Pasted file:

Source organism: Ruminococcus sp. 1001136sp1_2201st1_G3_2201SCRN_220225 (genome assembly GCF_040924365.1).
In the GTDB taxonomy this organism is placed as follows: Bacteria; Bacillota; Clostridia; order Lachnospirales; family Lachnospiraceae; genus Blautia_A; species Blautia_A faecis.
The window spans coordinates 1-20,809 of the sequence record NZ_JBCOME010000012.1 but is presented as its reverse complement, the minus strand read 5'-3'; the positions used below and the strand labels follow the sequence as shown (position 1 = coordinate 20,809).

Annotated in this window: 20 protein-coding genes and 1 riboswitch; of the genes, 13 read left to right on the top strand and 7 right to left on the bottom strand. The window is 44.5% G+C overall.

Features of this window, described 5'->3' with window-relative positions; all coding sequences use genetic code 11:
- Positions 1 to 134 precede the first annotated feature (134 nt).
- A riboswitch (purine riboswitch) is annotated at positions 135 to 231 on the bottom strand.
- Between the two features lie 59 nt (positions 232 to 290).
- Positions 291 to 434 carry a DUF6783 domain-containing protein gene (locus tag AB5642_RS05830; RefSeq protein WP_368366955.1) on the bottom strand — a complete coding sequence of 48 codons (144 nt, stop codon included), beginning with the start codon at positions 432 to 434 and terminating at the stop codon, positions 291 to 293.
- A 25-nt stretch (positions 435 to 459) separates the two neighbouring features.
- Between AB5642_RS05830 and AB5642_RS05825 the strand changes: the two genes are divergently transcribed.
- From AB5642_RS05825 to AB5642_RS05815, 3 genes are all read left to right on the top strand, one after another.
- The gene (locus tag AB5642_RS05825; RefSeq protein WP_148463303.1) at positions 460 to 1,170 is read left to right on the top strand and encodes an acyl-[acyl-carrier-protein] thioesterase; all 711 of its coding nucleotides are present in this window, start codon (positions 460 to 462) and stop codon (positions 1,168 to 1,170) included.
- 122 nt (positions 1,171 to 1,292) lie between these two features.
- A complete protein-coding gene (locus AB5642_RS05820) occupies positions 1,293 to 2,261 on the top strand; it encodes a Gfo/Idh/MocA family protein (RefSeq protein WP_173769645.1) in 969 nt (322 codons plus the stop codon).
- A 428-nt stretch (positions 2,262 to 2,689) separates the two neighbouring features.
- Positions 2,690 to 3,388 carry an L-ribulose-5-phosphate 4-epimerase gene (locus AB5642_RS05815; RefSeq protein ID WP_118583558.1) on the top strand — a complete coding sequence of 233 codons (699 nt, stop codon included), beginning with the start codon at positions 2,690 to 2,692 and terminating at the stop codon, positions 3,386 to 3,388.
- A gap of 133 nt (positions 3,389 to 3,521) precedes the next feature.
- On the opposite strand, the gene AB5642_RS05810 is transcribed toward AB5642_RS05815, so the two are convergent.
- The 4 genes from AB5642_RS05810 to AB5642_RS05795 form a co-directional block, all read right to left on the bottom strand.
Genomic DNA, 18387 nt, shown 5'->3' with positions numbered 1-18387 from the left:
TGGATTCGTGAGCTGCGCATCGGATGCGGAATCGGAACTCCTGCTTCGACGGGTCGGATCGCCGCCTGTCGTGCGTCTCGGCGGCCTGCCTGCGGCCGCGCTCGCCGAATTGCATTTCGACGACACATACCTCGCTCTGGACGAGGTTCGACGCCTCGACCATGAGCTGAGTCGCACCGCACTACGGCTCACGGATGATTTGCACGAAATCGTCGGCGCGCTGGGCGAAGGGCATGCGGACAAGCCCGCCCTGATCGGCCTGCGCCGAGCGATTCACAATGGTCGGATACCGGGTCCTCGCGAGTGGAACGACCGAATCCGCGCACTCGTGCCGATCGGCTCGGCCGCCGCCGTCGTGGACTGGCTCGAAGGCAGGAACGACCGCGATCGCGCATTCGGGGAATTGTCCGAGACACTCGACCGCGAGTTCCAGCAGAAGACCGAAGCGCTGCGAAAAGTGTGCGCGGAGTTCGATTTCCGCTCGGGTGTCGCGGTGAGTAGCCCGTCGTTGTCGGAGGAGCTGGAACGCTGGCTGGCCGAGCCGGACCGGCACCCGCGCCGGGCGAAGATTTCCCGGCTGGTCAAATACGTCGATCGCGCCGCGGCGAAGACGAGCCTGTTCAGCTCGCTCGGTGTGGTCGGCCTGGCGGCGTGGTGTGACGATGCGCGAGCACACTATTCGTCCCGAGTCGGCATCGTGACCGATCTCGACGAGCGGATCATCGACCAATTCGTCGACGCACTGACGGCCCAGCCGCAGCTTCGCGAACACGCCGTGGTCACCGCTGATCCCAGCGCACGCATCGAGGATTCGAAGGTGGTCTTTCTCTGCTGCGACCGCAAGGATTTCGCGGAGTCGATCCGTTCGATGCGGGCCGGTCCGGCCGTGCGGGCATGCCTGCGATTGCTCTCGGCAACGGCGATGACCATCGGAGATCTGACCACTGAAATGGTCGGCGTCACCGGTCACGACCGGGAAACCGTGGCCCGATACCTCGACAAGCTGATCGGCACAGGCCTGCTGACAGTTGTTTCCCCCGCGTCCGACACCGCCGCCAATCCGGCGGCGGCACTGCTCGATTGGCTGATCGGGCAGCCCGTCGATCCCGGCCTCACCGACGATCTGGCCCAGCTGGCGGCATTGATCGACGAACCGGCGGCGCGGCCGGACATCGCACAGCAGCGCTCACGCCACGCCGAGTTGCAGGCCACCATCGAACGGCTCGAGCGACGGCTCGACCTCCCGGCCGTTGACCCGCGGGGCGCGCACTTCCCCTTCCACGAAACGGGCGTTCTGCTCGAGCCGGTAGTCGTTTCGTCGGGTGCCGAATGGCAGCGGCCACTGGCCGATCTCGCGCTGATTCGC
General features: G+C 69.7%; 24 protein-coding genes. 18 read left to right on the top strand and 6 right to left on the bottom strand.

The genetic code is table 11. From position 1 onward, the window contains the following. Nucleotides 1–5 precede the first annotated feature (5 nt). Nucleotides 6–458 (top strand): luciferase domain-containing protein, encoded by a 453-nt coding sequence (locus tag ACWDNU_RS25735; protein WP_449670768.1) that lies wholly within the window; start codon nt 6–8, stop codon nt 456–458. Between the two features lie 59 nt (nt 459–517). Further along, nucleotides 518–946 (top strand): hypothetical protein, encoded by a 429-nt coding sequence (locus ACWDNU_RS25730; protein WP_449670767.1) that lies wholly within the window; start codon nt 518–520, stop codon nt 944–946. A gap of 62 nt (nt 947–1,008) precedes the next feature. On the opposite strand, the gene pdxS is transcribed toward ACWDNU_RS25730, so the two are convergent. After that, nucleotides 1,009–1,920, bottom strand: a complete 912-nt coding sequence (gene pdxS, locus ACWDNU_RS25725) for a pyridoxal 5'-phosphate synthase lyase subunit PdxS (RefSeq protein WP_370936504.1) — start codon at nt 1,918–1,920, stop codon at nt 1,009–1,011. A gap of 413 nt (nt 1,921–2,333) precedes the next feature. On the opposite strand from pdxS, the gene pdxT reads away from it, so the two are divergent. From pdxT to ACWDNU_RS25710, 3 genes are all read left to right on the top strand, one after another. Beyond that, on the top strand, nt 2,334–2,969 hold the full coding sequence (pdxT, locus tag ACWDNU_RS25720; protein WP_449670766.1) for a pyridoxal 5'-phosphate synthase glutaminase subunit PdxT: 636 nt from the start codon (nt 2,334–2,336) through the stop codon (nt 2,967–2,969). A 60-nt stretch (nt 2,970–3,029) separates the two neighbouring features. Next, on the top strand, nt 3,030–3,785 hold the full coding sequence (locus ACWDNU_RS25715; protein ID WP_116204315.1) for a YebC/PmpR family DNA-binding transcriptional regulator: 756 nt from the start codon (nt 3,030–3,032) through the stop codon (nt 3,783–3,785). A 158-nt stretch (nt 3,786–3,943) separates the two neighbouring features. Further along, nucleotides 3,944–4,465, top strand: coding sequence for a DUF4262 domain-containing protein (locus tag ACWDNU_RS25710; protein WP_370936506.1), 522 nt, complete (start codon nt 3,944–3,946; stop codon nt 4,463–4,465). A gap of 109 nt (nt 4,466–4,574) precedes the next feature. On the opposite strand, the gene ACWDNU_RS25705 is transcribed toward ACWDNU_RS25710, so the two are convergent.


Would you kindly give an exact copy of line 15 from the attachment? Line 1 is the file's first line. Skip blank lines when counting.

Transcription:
- A complete protein-coding gene (locus AB5642_RS05820) occupies positions 1,293 to 2,261 on the top strand; it encodes a Gfo/Idh/MocA family protein (RefSeq protein WP_173769645.1) in 969 nt (322 codons plus the stop codon).